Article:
While speaking to others at the show, a fan named Aaron, 44, who found the band through music critic Steven Hyden, commented, “Their music has a cinematic quality. And the guitarist is great. But he also knows when to back off and let her (Choi) take the lead.”

Surprisingly, Say Sue Me were not the only Korean indie rockers on stage that night. Precocious Neophyte, a Chicago-based dream-pop band, has some familiar faces. Frontwoman Jeehye had been a member of Juck Juck Grunzie and Vidulgi OoyoO. Bass player Ethan was in Table People and Visuals. They even closed their set with a cover of Say Sue Me’s “Let It Begin” ― with permission, of course. The record release party for their album, “Home in the Desert,” will be in Chicago on Sept. 1 at DIY venue Sleeping Village.

Members of Say Sue Me pose outside Chicago's Empty Bottle, July 20. Courtesy of Say Sue Me
Members of Say Sue Me pose on stage with friends after a show at Chicago’s Empty Bottle, July 20. Courtesy of Steve C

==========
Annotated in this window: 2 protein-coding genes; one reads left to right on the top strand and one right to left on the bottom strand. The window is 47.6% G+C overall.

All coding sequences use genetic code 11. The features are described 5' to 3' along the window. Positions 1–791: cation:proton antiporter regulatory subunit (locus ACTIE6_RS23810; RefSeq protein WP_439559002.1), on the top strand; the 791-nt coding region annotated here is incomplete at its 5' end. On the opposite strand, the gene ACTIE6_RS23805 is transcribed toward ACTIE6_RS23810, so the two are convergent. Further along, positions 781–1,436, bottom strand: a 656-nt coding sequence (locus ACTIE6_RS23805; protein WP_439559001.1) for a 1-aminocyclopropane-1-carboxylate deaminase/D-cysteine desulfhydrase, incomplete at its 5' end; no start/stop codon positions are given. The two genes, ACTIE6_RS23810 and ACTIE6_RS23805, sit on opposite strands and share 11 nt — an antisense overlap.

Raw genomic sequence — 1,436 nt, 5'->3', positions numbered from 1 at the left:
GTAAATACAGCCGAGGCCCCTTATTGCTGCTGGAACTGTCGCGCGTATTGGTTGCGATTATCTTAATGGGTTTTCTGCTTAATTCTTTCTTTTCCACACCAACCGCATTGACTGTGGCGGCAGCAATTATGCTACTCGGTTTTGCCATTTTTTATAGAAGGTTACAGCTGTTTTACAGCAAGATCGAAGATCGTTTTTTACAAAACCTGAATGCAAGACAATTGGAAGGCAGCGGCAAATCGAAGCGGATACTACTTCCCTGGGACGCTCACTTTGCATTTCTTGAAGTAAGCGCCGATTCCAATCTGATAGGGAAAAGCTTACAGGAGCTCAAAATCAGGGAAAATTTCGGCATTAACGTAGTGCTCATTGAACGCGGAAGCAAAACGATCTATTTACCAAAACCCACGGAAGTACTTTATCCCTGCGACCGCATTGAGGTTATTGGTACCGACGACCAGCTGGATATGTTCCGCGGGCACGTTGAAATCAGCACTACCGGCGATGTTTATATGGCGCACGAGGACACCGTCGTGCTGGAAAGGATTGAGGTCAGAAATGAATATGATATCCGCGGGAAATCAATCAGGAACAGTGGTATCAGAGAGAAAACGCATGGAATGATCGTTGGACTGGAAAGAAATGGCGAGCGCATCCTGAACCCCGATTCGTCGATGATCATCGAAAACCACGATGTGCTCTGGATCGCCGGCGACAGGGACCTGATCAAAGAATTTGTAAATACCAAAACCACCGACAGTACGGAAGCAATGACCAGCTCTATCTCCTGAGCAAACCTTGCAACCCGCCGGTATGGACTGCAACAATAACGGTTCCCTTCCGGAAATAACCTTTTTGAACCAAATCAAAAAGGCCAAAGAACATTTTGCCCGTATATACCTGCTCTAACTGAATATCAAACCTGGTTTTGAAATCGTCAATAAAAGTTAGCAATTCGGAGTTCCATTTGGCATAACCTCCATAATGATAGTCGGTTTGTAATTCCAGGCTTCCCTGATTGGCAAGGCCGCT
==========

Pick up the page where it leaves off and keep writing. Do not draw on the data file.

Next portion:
As for myself. I had a blast. The bands were in fine form and I got to hang out with not only my buddy John Yingling, who filmed Say Sue Me in Busan for his World Underground documentary series, but also Steve, who had been in Genius and is Say Sue Me’s North American tour manager. The whole night felt like a marvelous mix of two of my worlds.

Wow. Life’s good, isn’t it?

Kyle Decker is a Chicago-based author, educator, and punk vocalist. He lived in Daegu from 2013 to 2018 where he fronted the multinational punk band Food for Worms and co-organized the Once a Month Punk show series. He currently provides vocals for Bad Chemicals, the punk band from his novel “This Rancid Mill”(PM Press, 2023). Visit kyledeckerauthor.comfor more information.